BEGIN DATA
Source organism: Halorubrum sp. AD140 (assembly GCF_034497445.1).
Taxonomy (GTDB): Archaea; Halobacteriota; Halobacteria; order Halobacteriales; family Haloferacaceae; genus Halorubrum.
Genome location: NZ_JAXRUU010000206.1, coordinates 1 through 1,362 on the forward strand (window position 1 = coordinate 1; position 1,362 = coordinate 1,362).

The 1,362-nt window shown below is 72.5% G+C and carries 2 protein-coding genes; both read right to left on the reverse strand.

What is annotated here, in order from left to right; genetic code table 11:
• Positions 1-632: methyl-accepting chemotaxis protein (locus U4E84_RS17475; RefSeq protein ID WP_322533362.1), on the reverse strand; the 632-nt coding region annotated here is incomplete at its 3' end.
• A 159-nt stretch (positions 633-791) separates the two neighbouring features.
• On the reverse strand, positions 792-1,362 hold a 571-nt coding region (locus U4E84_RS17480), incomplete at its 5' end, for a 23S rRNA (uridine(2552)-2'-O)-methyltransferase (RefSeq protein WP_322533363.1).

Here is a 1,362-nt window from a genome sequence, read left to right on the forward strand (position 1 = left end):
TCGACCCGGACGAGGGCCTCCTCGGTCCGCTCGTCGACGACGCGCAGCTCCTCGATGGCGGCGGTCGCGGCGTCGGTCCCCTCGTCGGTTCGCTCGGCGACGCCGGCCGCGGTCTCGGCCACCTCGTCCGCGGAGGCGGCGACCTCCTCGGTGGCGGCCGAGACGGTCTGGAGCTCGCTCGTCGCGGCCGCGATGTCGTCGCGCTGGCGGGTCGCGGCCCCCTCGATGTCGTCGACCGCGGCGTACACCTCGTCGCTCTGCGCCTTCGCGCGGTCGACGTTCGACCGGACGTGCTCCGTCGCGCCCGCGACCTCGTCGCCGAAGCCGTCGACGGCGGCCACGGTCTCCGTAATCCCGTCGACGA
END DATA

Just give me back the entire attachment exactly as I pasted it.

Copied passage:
Source organism: Halorubrum sp. AD140 (assembly GCF_034497445.1).
Taxonomy (GTDB): Archaea; Halobacteriota; Halobacteria; order Halobacteriales; family Haloferacaceae; genus Halorubrum.
Genome location: NZ_JAXRUU010000206.1, coordinates 1 through 1,362 on the forward strand (window position 1 = coordinate 1; position 1,362 = coordinate 1,362).

The 1,362-nt window shown below is 72.5% G+C and carries 2 protein-coding genes; both read right to left on the reverse strand.

What is annotated here, in order from left to right; genetic code table 11:
• Positions 1-632: methyl-accepting chemotaxis protein (locus U4E84_RS17475; RefSeq protein ID WP_322533362.1), on the reverse strand; the 632-nt coding region annotated here is incomplete at its 3' end.
• A 159-nt stretch (positions 633-791) separates the two neighbouring features.
• On the reverse strand, positions 792-1,362 hold a 571-nt coding region (locus U4E84_RS17480), incomplete at its 5' end, for a 23S rRNA (uridine(2552)-2'-O)-methyltransferase (RefSeq protein WP_322533363.1).

Here is a 1,362-nt window from a genome sequence, read left to right on the forward strand (position 1 = left end):
TCGACCCGGACGAGGGCCTCCTCGGTCCGCTCGTCGACGACGCGCAGCTCCTCGATGGCGGCGGTCGCGGCGTCGGTCCCCTCGTCGGTTCGCTCGGCGACGCCGGCCGCGGTCTCGGCCACCTCGTCCGCGGAGGCGGCGACCTCCTCGGTGGCGGCCGAGACGGTCTGGAGCTCGCTCGTCGCGGCCGCGATGTCGTCGCGCTGGCGGGTCGCGGCCCCCTCGATGTCGTCGACCGCGGCGTACACCTCGTCGCTCTGCGCCTTCGCGCGGTCGACGTTCGACCGGACGTGCTCCGTCGCGCCCGCGACCTCGTCGCCGAAGCCGTCGACGGCGGCCACGGTCTCCGTAATCCCGTCGACGA